Graph Spectral Regularization for Neural Network Interpretability

09/30/2018 ∙ by Alexander Tong, et al. ∙ Yale University 0

Deep neural networks can learn meaningful representations of data. However, these representations are hard to interpret. For example, visualizing a latent layer is generally only possible for at most three dimensions. Neural networks are able to learn and benefit from much higher dimensional representationsm but these are not visually interpretable because neurons have arbitrary ordering within a layer. Here, we utilize the ability of a human observer to identify patterns in structured representations to visualize higher dimensions. To do so, we propose a class of regularizations we call Graph Spectral Regularizations that impose graph structure on latent layers. This is achieved by treating activations as signals on a predefined graph and constraining those activations using graph filters, such as low pass and wavelet-like filters. This framework allows for any kind of graphs and filters to achieve a wide range of structured regularizations depending on the inference needs of the data. First, we show a synthetic example where a graph-structured layer reveals topological features of the data. Next, we show that a smoothing regularization imposes semantically consistent ordering of nodes when applied to capsule nets. Further, we show that the graph-structured layer, using wavelet-like spatially localized filters, can form local receptive fields for improved image and biomedical data interpretation. In other words, the mapping between latent layer, neurons and the output space becomes clear due to the localization of the activations. Finally, we show that when structured as a grid, the representations create coherent images that allow for image processing techniques such as convolutions.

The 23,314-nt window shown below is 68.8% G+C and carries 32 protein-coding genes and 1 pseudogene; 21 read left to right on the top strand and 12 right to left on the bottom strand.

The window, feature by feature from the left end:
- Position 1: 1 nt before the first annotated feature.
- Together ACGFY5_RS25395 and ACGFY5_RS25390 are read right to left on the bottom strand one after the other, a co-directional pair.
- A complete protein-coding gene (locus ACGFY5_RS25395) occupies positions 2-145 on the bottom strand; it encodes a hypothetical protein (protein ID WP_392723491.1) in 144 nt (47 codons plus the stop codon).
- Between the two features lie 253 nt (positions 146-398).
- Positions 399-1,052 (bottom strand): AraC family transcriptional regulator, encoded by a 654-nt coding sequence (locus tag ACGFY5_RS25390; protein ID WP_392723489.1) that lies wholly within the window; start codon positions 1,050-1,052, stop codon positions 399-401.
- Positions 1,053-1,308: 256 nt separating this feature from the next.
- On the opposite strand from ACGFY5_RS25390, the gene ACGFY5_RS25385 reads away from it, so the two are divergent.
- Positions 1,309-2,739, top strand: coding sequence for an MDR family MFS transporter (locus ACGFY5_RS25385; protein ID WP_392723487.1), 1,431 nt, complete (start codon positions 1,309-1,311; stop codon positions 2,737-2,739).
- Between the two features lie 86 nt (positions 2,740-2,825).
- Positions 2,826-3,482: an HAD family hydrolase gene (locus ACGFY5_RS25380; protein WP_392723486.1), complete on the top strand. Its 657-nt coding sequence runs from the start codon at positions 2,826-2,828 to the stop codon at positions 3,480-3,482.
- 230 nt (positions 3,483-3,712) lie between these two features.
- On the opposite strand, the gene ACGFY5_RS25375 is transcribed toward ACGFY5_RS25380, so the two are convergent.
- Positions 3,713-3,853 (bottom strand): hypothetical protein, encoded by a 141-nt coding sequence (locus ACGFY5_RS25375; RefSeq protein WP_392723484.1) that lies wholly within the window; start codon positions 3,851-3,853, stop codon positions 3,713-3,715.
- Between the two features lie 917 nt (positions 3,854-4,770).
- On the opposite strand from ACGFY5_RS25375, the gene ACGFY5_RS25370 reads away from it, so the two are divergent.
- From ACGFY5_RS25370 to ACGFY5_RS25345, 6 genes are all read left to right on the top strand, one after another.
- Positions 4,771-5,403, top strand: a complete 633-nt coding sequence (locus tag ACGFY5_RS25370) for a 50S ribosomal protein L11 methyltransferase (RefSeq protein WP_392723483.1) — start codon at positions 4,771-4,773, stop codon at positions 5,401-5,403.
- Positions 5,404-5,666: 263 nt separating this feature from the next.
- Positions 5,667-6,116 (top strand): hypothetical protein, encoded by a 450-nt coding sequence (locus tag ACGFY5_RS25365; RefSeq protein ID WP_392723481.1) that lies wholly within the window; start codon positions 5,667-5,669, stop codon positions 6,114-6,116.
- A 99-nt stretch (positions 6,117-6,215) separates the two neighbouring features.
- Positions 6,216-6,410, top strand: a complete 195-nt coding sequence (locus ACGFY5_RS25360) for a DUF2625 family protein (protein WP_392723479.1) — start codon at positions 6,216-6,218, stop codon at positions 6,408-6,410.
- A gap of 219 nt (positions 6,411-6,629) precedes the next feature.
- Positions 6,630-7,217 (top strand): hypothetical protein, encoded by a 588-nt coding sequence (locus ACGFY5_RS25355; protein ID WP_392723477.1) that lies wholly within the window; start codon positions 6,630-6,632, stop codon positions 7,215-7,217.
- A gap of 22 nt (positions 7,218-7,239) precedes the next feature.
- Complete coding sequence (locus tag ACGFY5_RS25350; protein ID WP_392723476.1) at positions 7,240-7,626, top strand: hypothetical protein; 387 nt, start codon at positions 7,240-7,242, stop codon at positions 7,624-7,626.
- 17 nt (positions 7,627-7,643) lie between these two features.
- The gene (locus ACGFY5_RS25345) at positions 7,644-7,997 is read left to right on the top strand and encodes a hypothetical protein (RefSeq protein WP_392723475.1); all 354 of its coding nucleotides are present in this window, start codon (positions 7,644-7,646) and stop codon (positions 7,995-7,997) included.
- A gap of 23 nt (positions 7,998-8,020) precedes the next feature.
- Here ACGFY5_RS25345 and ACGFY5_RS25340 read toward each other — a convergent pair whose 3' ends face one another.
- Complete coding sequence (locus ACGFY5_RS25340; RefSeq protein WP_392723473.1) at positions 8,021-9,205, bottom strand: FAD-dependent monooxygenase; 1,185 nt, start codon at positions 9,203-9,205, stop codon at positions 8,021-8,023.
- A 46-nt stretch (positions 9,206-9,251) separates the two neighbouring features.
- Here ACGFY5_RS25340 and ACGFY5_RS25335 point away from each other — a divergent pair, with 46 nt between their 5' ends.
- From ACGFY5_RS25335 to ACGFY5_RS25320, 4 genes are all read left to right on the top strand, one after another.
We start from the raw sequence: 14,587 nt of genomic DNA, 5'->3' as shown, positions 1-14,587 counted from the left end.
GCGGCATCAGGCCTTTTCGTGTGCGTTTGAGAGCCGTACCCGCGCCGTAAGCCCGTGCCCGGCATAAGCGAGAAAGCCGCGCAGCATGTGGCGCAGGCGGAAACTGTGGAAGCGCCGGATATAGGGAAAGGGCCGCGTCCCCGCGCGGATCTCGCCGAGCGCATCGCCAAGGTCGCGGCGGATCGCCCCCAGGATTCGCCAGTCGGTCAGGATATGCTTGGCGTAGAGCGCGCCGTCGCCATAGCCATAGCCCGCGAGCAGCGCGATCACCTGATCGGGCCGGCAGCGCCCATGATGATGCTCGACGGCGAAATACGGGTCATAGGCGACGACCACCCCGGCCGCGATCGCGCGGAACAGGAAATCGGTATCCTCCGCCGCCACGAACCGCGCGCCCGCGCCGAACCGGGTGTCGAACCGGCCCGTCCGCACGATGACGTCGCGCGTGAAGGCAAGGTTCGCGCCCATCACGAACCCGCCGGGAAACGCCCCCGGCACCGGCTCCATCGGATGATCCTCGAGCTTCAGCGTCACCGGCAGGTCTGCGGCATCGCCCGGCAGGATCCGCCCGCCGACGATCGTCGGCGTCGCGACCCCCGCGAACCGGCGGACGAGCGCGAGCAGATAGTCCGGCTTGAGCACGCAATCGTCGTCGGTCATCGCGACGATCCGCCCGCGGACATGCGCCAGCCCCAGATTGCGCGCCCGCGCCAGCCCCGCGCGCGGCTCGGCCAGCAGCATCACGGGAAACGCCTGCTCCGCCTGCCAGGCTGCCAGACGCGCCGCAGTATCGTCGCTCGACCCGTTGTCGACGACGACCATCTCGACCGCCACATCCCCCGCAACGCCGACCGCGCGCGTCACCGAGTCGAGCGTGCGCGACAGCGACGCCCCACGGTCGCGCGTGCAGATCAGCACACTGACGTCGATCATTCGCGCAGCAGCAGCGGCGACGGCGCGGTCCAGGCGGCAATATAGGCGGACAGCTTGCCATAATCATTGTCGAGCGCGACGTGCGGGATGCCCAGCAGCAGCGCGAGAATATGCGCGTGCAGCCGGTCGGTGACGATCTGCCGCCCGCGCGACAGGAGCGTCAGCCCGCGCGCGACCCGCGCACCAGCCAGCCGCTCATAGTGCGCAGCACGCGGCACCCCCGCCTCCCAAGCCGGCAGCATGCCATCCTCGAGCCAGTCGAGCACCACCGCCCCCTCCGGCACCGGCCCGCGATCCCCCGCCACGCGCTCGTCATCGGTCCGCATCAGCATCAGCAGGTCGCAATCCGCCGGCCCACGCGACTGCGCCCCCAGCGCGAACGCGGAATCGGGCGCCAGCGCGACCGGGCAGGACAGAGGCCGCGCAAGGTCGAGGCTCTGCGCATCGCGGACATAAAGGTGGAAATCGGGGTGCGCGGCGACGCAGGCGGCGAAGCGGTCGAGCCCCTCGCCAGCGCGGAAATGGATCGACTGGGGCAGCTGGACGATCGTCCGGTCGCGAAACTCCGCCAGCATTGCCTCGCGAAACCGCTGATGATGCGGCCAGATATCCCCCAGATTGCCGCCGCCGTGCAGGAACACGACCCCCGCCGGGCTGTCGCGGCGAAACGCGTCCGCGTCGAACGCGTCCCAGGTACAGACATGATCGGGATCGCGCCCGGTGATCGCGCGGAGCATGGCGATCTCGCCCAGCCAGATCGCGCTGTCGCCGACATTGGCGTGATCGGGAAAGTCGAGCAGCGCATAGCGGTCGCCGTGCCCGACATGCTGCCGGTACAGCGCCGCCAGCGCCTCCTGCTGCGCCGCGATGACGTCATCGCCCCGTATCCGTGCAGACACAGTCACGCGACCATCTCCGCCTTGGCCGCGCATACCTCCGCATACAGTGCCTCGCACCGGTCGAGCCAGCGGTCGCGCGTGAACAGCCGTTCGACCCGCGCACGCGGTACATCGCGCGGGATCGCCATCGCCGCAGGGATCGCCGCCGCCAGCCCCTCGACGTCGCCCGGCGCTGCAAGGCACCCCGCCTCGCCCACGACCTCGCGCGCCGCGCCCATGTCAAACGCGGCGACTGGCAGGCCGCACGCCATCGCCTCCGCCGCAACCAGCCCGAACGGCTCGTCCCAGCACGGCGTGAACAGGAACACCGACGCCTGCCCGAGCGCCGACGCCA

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1 Introduction

Neural networks have revolutionized many areas of machine learning including image and natural language processing. However, one of the major challenges for neural networks is that they are still black boxes to the user. It is not quite clear how network internals map from inputs to outputs or how to interpret the features learned by the nodes. This is mainly because the features are not constrained to have specific structure or characteristics. Existing regularizations constrain the learned code to have certain properties. However, they are not designed to specifically aid in interpretation of the latent encoding. For example,

regularization induces sparsity in the activations but does not impose specific structure between dimensions.

Here, we introduce a new class of regularizations called Graph Spectral Regularizations that result in activations that are filtered on a predefined graph. We define specific members of this class for applications. First, we introduce a (graph) Laplacian smoothing regularization